Kim: You have absolutely no chance with her, you know? She is married and has a child.
Devon: So? Dude, fifty percent of marriages fail, and I'm a patient man.
Kim: No. You are a sad man.
Devon: Ha. That ain't gonna dissuade me. My delusional view of the world is what allows me to function like a normal person.
Phillipe, Phillipe, Phillipe. The saddest thing is a retarded man who is crying and promising a broken egg that it will still be a chicken someday.
It was probably a really small wish. A wish that could not be realized. And the days left in our hands. However much we may cry, the past will not come back..
But why! I just wanted to understand this world's knowledge! I wanted to experience it! Free! I just wanted to be free! Free to know...
— Father, Fullmetal Alchemist: Brotherhood
In the foregoing story, I tried to narrate the process of a defeat. I first thought of that archbishop of Canterbury who took it upon himself to prove there is a God; then, of the alchemists who sought the philosopher's stone; then, of the vain trisectors of the angle and squarers of the circle. Later I reflected that it would be more poetic to tell the case of a man who sets himself a goal which is not forbidden to others, but is to him. I remembered Averroes who, closed within the orb of Islam, could never know the meaning of the terms tragedy and comedy. I related his case; as I went along, I felt what that god mentioned by Burton must have felt when he tried to create a bull and created a buffalo instead. I felt that the work was mocking me. I felt that Averroes, wanting to imagine what a drama is without ever having suspected what a theater is, was no more absurd than I, wanting to imagine Averroes with no other sources than a few fragments from Renan, Lane and Asin Palacios.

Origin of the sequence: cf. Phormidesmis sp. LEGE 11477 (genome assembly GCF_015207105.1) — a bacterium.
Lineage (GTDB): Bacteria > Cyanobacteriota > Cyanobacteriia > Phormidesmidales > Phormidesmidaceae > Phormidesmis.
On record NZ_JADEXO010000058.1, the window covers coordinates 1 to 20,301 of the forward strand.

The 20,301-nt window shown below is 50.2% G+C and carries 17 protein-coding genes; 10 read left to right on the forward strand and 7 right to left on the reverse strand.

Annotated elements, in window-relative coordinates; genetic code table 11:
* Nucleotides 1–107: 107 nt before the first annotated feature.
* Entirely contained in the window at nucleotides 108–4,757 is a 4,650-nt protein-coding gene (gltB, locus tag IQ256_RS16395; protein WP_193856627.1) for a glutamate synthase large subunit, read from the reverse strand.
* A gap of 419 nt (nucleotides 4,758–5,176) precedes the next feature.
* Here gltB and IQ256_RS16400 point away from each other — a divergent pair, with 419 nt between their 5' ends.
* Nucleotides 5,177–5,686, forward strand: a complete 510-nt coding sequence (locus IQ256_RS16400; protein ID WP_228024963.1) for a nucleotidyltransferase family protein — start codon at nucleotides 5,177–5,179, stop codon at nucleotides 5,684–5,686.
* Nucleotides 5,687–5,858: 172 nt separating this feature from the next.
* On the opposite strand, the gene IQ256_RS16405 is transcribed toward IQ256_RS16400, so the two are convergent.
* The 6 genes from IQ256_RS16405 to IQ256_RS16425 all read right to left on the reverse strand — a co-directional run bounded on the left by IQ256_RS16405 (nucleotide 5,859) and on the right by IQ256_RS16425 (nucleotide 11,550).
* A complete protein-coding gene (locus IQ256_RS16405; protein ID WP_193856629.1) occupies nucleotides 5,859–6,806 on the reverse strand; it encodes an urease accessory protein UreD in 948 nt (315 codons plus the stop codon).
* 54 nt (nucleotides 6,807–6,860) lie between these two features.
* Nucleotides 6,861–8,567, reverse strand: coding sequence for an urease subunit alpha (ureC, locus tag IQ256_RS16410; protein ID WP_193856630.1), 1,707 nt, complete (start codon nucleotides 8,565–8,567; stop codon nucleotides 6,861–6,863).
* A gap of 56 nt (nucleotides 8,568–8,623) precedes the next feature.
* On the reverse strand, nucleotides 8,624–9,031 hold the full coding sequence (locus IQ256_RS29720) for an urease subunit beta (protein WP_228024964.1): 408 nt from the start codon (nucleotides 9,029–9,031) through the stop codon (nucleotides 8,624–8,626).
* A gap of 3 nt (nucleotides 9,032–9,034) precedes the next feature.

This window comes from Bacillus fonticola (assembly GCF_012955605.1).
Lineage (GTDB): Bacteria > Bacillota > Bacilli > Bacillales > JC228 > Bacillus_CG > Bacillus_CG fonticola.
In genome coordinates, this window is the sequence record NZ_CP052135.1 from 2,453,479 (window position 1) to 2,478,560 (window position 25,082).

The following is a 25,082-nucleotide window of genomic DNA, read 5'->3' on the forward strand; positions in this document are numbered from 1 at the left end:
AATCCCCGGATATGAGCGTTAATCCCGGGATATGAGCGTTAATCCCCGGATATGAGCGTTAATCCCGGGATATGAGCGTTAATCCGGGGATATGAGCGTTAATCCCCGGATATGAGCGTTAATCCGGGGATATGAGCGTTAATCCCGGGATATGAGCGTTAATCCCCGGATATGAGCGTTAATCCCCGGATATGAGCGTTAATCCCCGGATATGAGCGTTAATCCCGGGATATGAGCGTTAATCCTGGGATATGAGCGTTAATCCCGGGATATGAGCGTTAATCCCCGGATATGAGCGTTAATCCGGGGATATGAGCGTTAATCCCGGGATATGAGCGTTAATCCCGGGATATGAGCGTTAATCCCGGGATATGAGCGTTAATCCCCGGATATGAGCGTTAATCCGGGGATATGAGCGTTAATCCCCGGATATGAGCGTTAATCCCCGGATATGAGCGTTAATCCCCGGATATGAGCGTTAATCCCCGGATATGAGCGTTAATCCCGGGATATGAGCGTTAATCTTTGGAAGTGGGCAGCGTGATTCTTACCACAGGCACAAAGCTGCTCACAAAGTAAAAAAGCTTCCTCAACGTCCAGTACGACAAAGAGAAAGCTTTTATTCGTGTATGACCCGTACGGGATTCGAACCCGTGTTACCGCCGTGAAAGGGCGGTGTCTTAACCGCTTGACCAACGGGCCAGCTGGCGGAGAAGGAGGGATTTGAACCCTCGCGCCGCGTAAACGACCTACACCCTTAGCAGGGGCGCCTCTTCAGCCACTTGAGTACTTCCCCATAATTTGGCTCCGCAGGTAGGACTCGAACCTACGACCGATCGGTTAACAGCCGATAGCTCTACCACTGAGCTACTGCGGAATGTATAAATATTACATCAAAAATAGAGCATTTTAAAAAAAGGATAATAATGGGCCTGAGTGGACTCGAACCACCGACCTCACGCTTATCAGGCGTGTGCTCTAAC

And still I dream he'll come to me
But there are dreams that cannot be
I had a dream my life would be
So different now from what it seems
Now life has killed the dream I dreamed.
— Fantine, Les MisÚrables
Let us tell the story of a certain man.The tale of a man who, more than anyone else, believed in his ideals, and was driven to despair by them.
— The opening Narration of Fate/Zero, talking about Kiritsugu